One of the first things to prepare before you even turn the key, is a proper seating position. This is often overlooked, or improperly immitated, resulting in poorer car control and premature fatigue.
If you look at a variety of race cars, you will see a variety of seating positions. In the open-wheel CART and Formula cars, it appears that the driver is almost laying down with arms fully oustretched (they are not). In a full-bodied NASCAR-type car, you see the driver more upright and almost cramped against the steering wheel. Neither position is the correct one for your street car in road racing.
The body of the open-wheel car is very shallow in height, and the cockpit is very narrow. This shape determines much of the driver's position. The driver's legs are relatively straight out with a slight bend in the knee, and the feet just barely below the hips. The pedals in many of these cars are almost touching each other. The pedals also require little more than a flexing of the ankle to go from 0-100% depression. The driver's arms have little room for movement, but the steering requires extremely little turning input by the driver. In the open-wheel car, function (driver's seating position and controls operation) follows form (the shallow and narrow cockpit).
In a NASCAR type car, many things are completely opposite. The driver sits very upright, and is very close to the steering wheel. In fact, the driver can almost lay his whole forearm on the steering wheel. Why the big difference? The cars themselves are larger, heavier, and have large front tires. Additionally, on even the large speedway tri-ovals, the percentage of time spent turning is much higher than on a road course. All this adds up, and means the driver's right arm and shoulder is going to get tired much sooner. Sitting upright and close to the steering wheel allows the driver to utilize more of the shoulder and back muscles.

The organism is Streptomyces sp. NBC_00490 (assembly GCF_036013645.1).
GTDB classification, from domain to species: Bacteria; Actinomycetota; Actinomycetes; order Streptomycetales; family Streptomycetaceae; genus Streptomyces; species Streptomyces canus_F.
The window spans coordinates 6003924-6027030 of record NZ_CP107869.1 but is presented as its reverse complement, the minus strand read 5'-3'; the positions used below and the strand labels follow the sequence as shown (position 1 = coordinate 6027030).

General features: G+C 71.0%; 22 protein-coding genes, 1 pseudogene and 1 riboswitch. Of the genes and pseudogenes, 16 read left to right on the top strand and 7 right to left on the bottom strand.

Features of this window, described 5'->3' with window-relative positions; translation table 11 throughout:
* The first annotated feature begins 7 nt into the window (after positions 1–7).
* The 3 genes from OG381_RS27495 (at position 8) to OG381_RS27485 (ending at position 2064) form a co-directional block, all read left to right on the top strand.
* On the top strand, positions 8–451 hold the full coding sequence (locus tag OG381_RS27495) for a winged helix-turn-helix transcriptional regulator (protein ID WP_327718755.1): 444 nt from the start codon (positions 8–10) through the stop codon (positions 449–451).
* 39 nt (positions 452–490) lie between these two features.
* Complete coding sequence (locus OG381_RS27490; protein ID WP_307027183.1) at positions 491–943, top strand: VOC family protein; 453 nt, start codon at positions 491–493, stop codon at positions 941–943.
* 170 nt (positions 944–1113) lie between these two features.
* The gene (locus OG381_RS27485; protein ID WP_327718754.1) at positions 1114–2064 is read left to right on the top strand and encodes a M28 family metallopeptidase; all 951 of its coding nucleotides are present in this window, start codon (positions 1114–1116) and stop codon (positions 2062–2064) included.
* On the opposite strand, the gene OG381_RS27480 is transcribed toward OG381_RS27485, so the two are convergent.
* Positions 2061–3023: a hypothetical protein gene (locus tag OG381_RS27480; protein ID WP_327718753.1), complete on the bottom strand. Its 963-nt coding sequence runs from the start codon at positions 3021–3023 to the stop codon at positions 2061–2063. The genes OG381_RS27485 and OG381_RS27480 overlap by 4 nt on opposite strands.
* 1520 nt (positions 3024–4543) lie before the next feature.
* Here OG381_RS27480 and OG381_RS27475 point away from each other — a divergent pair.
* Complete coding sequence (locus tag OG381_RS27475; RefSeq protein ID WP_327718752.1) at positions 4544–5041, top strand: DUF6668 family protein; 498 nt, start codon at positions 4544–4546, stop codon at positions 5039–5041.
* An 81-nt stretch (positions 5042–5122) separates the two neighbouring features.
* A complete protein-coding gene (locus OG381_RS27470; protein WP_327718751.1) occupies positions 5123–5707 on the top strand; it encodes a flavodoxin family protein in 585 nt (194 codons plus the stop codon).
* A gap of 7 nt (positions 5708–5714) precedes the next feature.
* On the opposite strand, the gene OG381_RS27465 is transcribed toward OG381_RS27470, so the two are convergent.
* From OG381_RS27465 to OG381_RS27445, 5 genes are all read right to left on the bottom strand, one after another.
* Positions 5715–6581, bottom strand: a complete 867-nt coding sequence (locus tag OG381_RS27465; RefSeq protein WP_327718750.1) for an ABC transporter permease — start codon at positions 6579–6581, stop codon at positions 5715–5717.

In driving a street car on a road course, whether the car is stock or fully race-prepared, neither of the above described seating positions is correct. The seat should not be "layed down" to make you look like a formula driver, and neither should sit as close as the NASCAR driver.
There are three main aspects to setting the correct seating position. Each of these is described under the illustrations to the right. In a street car, it is possible that some balanced compromise of these three parameters is needed as the fixed position of the pedals and steering wheel may not be perfectly matched to your arm and leg lengths. In a race car, or a street car you spend the money on, the pedal arms can be modified, and a steering wheel with a specific dish dimension (the depth of the mounting plane to the face of the handling ring) can be selected to allow a perfect match to your needs.
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